If you would like to request a special meal eg. kosher or halaal, please indicate so during your admission to the hospital.
Certain conditions or treatments may require that the doctor prescribe certain dietary items for you. This is normal and part of a treatment plan for your specific condition or recovery. In such cases, the doctor will indicate to us when you are allowed to order “normal” dietary items from the menu.
Zuid Afrikaans Hospital has private and semi-private rooms available. These room types are available on request and at an additional fee and are based on availability at the time of admission.
Patient’s rights & responsibilities
Source: Health Professions Council of South Africa, Guidelines for Good Practice in the Health Care Professions, National Patients’ Rights Charter, Booklet 3, published May 2008.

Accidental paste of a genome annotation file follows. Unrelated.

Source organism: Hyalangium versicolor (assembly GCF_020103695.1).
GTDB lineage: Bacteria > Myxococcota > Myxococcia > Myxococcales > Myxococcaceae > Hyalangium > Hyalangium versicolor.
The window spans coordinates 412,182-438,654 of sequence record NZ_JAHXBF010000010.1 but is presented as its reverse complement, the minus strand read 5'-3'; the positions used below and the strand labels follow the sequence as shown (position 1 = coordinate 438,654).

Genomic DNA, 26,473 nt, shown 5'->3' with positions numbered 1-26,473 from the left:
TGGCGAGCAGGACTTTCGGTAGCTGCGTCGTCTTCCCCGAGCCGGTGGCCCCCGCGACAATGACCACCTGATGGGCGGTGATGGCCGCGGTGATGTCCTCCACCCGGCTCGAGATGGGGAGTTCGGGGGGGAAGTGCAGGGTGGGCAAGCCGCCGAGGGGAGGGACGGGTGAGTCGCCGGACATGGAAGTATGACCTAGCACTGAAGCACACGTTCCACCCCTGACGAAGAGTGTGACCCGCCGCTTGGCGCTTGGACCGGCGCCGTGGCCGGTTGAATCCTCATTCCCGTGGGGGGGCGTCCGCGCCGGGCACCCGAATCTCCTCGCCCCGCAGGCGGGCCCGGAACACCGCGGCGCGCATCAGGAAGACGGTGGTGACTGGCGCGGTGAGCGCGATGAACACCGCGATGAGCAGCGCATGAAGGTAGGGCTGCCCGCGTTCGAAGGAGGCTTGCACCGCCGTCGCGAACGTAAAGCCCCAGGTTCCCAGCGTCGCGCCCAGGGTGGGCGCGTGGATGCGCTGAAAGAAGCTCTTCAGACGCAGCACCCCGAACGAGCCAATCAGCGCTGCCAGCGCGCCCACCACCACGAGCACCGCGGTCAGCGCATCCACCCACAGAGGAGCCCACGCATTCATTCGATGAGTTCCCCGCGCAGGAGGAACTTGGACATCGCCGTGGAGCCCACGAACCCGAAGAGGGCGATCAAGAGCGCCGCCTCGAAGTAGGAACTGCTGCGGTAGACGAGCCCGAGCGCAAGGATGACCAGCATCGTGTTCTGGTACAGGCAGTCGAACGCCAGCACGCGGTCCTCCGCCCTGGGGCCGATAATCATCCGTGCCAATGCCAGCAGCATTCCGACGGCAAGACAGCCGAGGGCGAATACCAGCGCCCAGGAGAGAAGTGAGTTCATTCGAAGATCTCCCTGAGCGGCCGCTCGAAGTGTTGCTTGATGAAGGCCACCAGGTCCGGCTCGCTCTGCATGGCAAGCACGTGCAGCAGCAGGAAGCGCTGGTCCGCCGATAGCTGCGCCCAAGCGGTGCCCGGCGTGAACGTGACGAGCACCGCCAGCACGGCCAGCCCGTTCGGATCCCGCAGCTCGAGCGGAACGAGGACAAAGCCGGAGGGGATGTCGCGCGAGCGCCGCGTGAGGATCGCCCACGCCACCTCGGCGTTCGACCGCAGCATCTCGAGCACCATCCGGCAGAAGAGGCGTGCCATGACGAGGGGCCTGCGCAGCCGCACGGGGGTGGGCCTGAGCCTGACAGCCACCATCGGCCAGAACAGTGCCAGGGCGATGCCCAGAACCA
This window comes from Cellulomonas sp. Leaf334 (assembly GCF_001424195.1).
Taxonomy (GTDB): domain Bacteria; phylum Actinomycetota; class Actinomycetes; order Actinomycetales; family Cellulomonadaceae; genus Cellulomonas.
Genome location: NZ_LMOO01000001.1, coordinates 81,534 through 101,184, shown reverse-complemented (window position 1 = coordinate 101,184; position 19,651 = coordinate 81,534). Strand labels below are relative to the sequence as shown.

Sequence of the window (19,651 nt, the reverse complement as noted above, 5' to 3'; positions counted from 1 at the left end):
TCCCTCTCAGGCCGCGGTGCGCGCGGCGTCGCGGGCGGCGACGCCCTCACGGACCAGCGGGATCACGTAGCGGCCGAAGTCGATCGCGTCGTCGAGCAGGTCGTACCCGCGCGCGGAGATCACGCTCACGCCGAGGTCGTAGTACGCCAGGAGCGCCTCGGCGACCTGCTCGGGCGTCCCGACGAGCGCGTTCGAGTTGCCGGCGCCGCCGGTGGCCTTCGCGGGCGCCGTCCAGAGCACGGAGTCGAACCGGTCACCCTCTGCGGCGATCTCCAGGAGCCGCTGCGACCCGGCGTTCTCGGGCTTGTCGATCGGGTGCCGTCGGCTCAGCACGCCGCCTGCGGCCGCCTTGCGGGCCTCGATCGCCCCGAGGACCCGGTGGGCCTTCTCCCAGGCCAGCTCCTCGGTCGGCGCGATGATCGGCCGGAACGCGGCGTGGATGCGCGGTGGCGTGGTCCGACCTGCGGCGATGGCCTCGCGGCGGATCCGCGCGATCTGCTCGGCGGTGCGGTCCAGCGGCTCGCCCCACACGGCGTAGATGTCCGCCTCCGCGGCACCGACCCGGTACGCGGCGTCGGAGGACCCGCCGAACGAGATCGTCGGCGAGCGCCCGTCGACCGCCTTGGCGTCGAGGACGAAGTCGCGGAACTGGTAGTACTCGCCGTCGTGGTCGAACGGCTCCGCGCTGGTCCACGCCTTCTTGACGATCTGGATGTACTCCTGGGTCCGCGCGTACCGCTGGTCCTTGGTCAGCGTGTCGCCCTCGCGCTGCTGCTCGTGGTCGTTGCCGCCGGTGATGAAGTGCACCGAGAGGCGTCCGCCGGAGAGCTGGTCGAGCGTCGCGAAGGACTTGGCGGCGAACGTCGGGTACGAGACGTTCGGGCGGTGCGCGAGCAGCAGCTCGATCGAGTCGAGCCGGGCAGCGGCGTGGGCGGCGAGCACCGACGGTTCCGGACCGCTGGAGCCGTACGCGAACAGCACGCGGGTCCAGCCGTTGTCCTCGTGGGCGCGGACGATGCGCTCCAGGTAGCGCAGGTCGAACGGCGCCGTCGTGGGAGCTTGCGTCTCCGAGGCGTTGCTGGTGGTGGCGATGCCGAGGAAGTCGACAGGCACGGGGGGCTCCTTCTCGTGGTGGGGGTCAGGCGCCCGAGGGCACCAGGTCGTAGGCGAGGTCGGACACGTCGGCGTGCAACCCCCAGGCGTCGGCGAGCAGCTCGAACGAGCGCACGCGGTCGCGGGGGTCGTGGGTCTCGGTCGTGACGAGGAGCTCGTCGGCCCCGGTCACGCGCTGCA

The Department of Health, in consultation with various other bodies, developed a National Patients’ Rights Charter. The document contained herein was launched by the Minister of Health and agreed to by the HPCSA.
To ensure the realisation of the right of access to health care services as guaranteed in the Constitution of the Republic of South Africa, 1996 (Act No. 109 of 1996), the Department of Health is committed to upholding, promoting and protecting this right and, therefore, proclaims this PATIENTS’ RIGHTS CHARTER as a common standard for achieving the realisation of this right.
Healthy and safe environment